THE HEALING POWER OF SABBATH REST
we get a real sense of joy and delight. This wasn’t a gloomy day or period characterised by solemnity and a list of prohibitions, but a time of celebration of all the Lord’s handiwork. And it was in this atmosphere that Adam and Eve were created. They were called to a specific task and purpose, but their first day was this day of rest.
Our view of rest tends to focus on it as the reward for finished work. The problem with this is that many of us never ‘finish’, so we never truly rest. Adam rested, not from his work (for he hadn’t done any yet), but in all that the Lord had done - and that is the foundation for all true rest.
Because we see Sabbath rest here, right at the beginning, before the Fall, and long before the Law was ever given, it seems that rather than a religious requirement, Sabbath rest was meant to be a life-giving contribution to man’s health and well-being.
It may seem strange talking about our need for rest when the leisure industry has grown massively in the last half-century, and makes billions from our thirst for recreation. However, although true Sabbath may include leisure or recreational activities, it is much bigger than those aspects of our lives.
So how do we do 'Sabbath' in our modern world?
SET TIME ASIDE.
Start with manageable amounts working towards one day a week. If the thought of more than half an hour, because ‘there’s so much to do’, makes you panicky, then start right there. This is not about obeying rules, but about a grace-filled life.
Make the decision to stop for a while. According to circumstances this will look different for different people; parents with a young family, a doctor on call or a single retiree will each express Sabbath in a unique way. This is about applying life-principles rather than religious laws. For some it will mean the discipline to put aside last week’s balance sheet, for others the refusal to stop ‘feeding’ mechanical ‘servants’, some may choose to ignore incoming emails or texts, while others will choose a day off from cooking……
ENJOY THE LORD
The number one thing about a true Sabbath rest-period is the Presence of the Lord. I have been taken aback at the number of books and articles I have read on this subject which don’t actually mention this! Although Genesis doesn’t say explicitly, it is reasonable to assume that when Adam became ‘conscious’ his senses were filled with the presence and glory of God. Sabbath is first of all about relationship. So in whatever period you have set aside, make Jesus the focus. At the start ask Him to come and fill it with Himself, and then look for a period of mutual enjoyment: the Lord enjoying you, you enjoying the Lord, and then revelling in the day together.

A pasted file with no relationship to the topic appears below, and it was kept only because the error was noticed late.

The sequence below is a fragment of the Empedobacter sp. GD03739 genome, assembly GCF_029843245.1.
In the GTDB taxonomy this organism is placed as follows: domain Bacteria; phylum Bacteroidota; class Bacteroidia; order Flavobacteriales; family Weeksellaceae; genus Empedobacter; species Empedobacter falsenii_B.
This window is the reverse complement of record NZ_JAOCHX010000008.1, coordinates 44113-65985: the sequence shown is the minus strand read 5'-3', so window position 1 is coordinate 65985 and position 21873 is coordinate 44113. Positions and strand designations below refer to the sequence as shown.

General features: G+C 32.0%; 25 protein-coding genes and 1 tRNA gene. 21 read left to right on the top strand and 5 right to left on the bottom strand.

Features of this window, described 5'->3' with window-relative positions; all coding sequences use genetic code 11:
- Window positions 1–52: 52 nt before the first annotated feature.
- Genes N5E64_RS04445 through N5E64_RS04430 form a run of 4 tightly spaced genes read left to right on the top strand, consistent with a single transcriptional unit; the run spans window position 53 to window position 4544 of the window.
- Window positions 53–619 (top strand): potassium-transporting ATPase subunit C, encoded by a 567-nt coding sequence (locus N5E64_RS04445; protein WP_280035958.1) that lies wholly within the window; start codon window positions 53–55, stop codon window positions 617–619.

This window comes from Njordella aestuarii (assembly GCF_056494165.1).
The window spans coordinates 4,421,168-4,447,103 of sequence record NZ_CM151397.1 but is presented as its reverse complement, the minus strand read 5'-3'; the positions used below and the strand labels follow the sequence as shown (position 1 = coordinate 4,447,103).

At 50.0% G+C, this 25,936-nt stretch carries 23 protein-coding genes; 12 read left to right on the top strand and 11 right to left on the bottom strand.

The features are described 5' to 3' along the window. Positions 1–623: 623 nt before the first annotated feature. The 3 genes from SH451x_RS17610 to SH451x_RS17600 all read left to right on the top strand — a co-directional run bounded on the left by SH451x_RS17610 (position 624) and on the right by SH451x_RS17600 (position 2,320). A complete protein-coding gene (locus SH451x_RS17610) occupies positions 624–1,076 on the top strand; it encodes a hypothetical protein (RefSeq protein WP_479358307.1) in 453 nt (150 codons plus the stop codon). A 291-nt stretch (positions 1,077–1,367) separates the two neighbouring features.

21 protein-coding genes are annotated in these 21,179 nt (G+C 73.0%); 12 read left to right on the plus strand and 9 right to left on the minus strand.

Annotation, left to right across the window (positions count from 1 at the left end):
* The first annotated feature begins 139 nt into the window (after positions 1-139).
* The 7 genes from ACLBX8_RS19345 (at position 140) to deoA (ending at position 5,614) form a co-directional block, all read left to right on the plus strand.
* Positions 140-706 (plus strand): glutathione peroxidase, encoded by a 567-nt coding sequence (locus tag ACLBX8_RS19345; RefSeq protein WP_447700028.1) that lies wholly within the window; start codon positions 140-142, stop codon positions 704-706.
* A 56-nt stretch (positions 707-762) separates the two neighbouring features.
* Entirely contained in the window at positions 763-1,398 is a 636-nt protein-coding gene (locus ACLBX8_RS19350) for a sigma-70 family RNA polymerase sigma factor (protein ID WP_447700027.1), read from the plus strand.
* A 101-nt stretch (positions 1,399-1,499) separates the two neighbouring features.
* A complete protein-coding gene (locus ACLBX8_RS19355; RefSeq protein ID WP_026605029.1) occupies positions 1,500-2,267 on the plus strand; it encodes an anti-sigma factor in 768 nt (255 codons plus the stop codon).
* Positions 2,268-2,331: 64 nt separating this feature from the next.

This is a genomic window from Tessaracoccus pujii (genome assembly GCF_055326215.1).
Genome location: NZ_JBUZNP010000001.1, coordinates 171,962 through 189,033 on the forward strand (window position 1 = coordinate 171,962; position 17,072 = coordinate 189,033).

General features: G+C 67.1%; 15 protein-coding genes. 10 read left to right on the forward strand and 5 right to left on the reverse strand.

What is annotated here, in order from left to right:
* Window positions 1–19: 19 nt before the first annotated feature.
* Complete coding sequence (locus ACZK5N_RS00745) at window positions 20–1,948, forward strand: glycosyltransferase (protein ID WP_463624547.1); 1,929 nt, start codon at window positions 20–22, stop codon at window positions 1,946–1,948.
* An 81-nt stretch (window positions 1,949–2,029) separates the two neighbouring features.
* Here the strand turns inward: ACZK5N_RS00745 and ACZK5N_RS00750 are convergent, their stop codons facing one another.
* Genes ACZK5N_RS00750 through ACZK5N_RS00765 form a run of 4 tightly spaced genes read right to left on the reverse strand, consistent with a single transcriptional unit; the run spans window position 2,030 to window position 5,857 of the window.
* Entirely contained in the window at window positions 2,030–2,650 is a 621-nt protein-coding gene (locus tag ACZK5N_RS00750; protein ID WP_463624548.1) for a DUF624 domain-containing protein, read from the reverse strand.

REFLECT ON THE PAST WEEK
Before we can really benefit from our Sabbath-break, we have to deal with what has gone before - positive and negative. We read that at each stage of creation, God saw all that He had made, and it was very good. It is really beneficial to take time during our Sabbath rest-day to reflect on the week just gone; to lay before the Cross the negatives and disappointments, the failures and worries – and receive His forgiveness and release.
And then to remember all the joys, the small (and large) victories, the aspects which have gone well, the things we can be thankful for and celebrate. We, like the Lord, can then declare over the various elements of our week, 'This is good!'
SPEAK BLESSING OVER IT
In the account of Creation, we read several times of the Lord blessing what He had made. The word blessing in this context means to cause to prosper. A blessing given in faith carries the spiritual power to effect change. In the Old Testament, parents blessed their offspring, kings blessed their citizens, and in particular, the priesthood was given the authority to pronounce blessing in the name of God. Now it is no longer the province of a few, for every child of the New Covenant is set apart as a priest with the responsibility and authority to release blessing [ 1 Peter 2:9 ].
So let’s take time during our 'Sabbath' to imitate the Lord and release blessing over the work of our hands from the previous week. In doing this we bring completion to our endeavours, and set ourselves in the right place for the next period.
By following these practices we counter the tendency for one week to tumble into the next, deal with things which sap our energies, build an expectation of fruitfulness, and rest starts to settle on us and our households.
Feeling Inspired? Why not....
Set aside some time this week to start to explore the blessing of Sabbath?
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